As a child, Corentin Moutet fell asleep with Rafael Nadal’s tank top as pajamas, as he confessed to journalists, after his victory in the first round of Roland Garros. On Wednesday, May 25, at the time when wise children go to bed, the 23-year-old Frenchman had decided not to be lulled by his youth idol, on the Philippe-Chatrier court. Before rubbing shoulders with the master of the premises, thirteen-time winner need I remind you, the little left-hander (1.75 m) with the velvet paw claimed not to have the tachometer at zero : “I don’t dread anything at all. I go there to win, I’m a competitor, that’s my job. »
Dispatched in three sets (6-3, 6-1, 6-4) by the Spaniard, the gala evening unfortunately turned short for the Parisian, as for the 15,000 spectators. For the second year, the tournament is scheduled on the Central of the night sessions (from 23 to 1er june), which give rise to a separate ticket office. After a launch in 2021 spoiled by the closed doors and then the restrictive gauges imposed by the health situation, this time, the public is in the game – and once is not customary, including in the dressing rooms.
To heat it up before the players entered the court, the tournament called on DJs – Etienne de Crécy, Yuksek or Jabberwocky, among others. “We want these evening sessions to be an event, a show. And let it become an unmissable Parisian evening during these ten evenings”, Amélie Mauresmo, the tournament director, was excited during the presentation of the tournament in March. On Wednesday evening, the Fine Team did what they could at the turntables but the Parisian gloom did not allow to ignite the Chatrier, with the roof folded.
Diving into the unknown
Neither is the script. This match was a dive into the unknown for the current 139e who had earned the right to face the Spaniard in the second round by eliminating another winner of the tournament on Monday, the returning Swiss Stan Wawrinka (2015). Moutet had never faced the Spaniard before, or even hit the ball with him in training. Hampered for three months by a tendinitis in his wrist, the Frenchman had landed Porte d’Auteuil with two fleeting appearances in Challenger (the second division of the circuit) for any preparation on the crushed brick.
For the Spaniard, too, this edition is one of those where he presents himself with the least certainties. No titles this year on his favorite surface and, for the first time since 2004, no Masters 1000 finals on these European lands that he has long made his own (Monte Carlo, Madrid, Rome).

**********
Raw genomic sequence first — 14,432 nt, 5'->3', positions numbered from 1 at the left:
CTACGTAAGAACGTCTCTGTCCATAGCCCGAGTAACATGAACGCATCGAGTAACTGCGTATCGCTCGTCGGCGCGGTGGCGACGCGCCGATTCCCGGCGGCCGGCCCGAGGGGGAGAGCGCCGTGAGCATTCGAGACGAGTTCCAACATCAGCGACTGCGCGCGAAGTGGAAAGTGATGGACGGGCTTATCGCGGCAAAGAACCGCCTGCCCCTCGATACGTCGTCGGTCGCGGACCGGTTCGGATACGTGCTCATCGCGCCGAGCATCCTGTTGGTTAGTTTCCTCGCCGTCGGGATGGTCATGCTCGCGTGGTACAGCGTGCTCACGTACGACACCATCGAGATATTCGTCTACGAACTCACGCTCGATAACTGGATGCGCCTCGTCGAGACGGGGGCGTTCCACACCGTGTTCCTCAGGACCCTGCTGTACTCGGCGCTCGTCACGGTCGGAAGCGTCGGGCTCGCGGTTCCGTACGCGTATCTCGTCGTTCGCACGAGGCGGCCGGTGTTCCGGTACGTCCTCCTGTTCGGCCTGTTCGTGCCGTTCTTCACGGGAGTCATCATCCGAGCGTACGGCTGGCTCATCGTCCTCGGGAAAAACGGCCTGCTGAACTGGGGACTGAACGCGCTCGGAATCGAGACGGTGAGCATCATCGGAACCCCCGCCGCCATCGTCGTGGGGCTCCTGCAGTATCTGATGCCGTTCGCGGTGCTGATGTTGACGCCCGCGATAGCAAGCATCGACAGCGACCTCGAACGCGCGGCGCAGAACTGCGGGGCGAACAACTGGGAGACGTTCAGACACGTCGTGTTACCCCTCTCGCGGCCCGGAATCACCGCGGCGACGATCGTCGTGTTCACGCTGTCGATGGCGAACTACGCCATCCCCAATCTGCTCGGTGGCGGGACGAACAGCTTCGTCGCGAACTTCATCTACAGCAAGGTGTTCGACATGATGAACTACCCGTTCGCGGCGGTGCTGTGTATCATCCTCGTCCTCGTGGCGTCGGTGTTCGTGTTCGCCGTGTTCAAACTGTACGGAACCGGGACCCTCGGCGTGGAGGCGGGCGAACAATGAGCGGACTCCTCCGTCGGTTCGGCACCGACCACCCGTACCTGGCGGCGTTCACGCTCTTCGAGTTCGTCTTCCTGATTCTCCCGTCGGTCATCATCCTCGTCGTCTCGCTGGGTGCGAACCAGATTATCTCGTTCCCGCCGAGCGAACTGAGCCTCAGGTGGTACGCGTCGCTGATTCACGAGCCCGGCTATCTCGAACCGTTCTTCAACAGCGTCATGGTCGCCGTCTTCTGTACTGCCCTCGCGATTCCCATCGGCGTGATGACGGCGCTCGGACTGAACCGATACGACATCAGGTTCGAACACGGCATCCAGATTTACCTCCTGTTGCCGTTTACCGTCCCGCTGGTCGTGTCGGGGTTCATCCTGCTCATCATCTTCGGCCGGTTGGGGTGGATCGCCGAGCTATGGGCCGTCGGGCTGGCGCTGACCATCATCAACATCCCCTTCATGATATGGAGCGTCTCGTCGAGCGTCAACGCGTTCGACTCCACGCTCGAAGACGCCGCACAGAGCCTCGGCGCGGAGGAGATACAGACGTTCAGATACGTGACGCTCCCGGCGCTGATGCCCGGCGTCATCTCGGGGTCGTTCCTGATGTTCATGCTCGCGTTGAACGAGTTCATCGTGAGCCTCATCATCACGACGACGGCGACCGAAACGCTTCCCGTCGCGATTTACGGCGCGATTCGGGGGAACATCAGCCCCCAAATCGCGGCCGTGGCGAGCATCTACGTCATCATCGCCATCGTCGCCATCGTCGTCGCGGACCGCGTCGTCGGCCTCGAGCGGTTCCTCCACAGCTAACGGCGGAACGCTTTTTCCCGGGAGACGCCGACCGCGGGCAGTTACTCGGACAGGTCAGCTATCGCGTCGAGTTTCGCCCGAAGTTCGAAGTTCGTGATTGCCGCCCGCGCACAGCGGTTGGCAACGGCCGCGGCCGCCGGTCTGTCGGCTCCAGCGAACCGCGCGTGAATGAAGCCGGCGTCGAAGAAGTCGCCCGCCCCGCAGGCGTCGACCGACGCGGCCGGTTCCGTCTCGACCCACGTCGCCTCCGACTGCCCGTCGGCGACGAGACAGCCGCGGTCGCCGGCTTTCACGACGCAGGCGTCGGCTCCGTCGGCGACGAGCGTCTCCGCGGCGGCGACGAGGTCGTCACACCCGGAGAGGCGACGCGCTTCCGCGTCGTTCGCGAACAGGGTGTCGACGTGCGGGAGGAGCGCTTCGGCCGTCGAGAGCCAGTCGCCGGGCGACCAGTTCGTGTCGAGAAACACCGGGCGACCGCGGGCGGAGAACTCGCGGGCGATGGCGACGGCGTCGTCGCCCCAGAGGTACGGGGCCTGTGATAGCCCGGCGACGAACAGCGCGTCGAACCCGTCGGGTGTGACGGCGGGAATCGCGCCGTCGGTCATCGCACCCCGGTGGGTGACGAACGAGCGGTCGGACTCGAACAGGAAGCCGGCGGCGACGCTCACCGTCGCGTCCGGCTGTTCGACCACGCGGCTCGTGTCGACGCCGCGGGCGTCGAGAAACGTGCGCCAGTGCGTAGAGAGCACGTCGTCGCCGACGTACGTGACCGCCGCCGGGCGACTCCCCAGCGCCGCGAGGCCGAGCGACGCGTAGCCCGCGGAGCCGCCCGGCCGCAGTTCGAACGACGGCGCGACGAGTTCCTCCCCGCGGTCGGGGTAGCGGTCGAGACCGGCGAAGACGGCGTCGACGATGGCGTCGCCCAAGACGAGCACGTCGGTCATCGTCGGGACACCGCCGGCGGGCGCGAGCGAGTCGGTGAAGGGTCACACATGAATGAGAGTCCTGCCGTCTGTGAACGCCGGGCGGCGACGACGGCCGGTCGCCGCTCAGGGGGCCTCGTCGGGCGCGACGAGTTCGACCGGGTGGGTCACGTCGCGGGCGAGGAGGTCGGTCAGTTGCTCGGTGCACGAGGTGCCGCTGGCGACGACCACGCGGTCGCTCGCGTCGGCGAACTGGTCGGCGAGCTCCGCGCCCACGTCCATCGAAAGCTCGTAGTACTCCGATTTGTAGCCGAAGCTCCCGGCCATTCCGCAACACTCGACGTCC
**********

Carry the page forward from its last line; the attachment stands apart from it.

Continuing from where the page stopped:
After a thunderous comeback at the beginning of the year, a victory at the Australian Open synonymous with a 21e a record Grand Slam title and a streak of 21 consecutive victories, the enchanted bracket abruptly closed. A rib injury in Indian Wells at the beginning of March forced him to spare himself until the Madrid tournament, where, for the first time, he gave up arms against his compatriot and announced successor, Carlos Alcaraz, in the quarterfinals. The week after, in Rome, he finished his eighth final grimacing and limping against Denis Shapovalov.
At almost 36 years old (he will celebrate them on June 3), Nadal is once again caught up with this ailment that has been gnawing at his left foot since 2005. “I’m not hurt… I live with an injury [le syndrome de Muller-Weiss], he rectified in front of the media after his loss to the Canadian. There is nothing new. There are a lot of days when I can’t train normally. It’s a pain that comes and goes. Sometimes stronger, sometimes less. »
The former world number one has learned to deal with this pain that is martyring him a little more every day, but no longer seems very far from the breaking point. Because she spoils his daily life far beyond the tennis courts. “There will come a time when my head will say stop, because the pain takes away the pleasure from me. Not just for tennis, in life. »
“I stop making predictions about Nadal”
On Monday, all eyes were glued to his duck blue shoes for his entry into the competition against Australian Jordan Thompson. The movements and the score of the Mallorcan (6-2, 6-2, 6-2) to sign his 106e victory at Roland Garros – a record in a Grand Slam event so far held by Roger Federer (105 at Wimbledon) – prompted optimism.
On Wednesday, under the eyes of his uncle Toni, advisor to the Canadian Félix Auger Aliassime, the Spaniard was still far from being settled. But he has such a margin over most of his opponents, that a Nadal even at 75% of his means remains a player by too dangerous.
The new director of the Paris Grand Slam, Amelie Mauresmo, does not exclude the Spaniard from the list of contenders for the Musketeers Cup : “I remember 2020. The playing conditions were supposed to disturb him, with autumn and rain, heavy clay, (…) still, he didn’t lose a set. I stop making predictions about Nadal, she said, when asked on the sidelines of the draw about the favorites of the men’s draw of this 2022 edition. When he’s here, most of the time, things are going very well for him. »
“The pain is still there. The question is not whether it will disappear, but whether it is too strong or not, whether it allows me to play with real chances of winning or not, said the interested party on the eve of his entry into the contest. And if I didn’t believe it, I probably wouldn’t be here. » Sincere conviction or excessive optimism? The rest of the tournament will tell.